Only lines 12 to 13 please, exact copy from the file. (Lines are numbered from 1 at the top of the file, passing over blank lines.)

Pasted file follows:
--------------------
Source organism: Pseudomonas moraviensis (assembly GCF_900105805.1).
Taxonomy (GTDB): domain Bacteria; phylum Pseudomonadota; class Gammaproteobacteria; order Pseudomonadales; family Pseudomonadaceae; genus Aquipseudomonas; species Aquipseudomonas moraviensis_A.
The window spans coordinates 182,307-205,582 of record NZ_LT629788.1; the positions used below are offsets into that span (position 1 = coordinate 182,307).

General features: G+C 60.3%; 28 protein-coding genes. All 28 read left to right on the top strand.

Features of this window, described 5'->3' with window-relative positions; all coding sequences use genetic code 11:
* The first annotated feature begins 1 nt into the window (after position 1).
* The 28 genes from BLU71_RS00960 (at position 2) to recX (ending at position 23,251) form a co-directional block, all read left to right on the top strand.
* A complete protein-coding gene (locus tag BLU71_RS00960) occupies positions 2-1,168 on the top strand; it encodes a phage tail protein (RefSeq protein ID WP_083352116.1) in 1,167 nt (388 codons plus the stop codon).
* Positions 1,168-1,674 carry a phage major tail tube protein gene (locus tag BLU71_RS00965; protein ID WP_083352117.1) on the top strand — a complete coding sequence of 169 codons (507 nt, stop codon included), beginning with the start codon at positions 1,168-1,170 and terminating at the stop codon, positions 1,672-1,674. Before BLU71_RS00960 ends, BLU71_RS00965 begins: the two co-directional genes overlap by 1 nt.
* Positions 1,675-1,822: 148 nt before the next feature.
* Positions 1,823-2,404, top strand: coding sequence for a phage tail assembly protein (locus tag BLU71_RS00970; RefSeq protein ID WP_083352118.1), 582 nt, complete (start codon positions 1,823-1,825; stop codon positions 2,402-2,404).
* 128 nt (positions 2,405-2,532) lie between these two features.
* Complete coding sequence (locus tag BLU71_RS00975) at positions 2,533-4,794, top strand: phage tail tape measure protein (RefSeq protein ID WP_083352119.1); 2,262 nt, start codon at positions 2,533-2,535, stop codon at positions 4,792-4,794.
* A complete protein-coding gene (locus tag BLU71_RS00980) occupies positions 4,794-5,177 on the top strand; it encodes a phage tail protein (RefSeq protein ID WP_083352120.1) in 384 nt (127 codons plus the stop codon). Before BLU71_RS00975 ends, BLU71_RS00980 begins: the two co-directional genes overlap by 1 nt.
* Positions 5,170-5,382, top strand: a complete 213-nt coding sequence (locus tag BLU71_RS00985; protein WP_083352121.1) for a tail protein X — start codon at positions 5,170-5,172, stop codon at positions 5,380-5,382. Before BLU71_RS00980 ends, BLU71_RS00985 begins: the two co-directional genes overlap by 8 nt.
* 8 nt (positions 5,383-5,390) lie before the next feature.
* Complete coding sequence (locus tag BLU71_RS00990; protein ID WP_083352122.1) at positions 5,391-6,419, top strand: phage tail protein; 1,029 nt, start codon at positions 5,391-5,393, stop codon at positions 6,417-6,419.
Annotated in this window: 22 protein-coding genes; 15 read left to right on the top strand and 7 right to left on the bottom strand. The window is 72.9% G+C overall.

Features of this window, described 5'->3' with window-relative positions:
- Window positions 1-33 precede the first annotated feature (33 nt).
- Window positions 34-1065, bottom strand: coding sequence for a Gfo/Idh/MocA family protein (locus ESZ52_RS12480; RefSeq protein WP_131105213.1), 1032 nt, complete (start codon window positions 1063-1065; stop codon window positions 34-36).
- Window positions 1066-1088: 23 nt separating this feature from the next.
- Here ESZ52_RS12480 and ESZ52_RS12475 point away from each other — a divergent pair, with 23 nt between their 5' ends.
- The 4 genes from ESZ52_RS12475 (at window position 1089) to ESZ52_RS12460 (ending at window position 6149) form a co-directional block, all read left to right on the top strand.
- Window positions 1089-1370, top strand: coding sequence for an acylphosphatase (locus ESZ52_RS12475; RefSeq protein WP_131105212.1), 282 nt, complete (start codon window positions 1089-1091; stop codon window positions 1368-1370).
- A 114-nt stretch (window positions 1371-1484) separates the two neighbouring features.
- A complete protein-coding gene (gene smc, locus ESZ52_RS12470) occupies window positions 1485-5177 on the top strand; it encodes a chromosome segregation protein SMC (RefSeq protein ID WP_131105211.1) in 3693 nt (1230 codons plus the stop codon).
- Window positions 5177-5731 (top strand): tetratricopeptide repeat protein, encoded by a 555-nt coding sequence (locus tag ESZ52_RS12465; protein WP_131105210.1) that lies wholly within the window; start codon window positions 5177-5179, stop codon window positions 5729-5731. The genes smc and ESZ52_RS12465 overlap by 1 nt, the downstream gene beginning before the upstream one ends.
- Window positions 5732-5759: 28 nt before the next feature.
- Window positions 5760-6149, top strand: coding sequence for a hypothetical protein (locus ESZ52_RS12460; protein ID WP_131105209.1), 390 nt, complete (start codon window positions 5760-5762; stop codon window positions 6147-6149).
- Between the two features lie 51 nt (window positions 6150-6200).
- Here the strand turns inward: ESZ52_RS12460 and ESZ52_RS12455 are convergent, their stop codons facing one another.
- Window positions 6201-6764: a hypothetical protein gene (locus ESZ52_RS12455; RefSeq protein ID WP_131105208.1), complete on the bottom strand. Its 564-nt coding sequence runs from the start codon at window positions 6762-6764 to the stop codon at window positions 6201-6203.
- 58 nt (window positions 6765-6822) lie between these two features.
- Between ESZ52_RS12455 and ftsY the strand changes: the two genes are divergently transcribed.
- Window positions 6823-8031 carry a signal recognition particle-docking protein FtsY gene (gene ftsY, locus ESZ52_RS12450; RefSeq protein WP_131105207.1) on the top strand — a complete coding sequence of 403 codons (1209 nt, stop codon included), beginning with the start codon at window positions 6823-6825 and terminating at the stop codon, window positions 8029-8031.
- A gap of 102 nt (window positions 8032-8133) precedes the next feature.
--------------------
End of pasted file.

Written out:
* 128 nt (positions 2,405-2,532) lie between these two features.
* Complete coding sequence (locus tag BLU71_RS00975) at positions 2,533-4,794, top strand: phage tail tape measure protein (RefSeq protein ID WP_083352119.1); 2,262 nt, start codon at positions 2,533-2,535, stop codon at positions 4,792-4,794.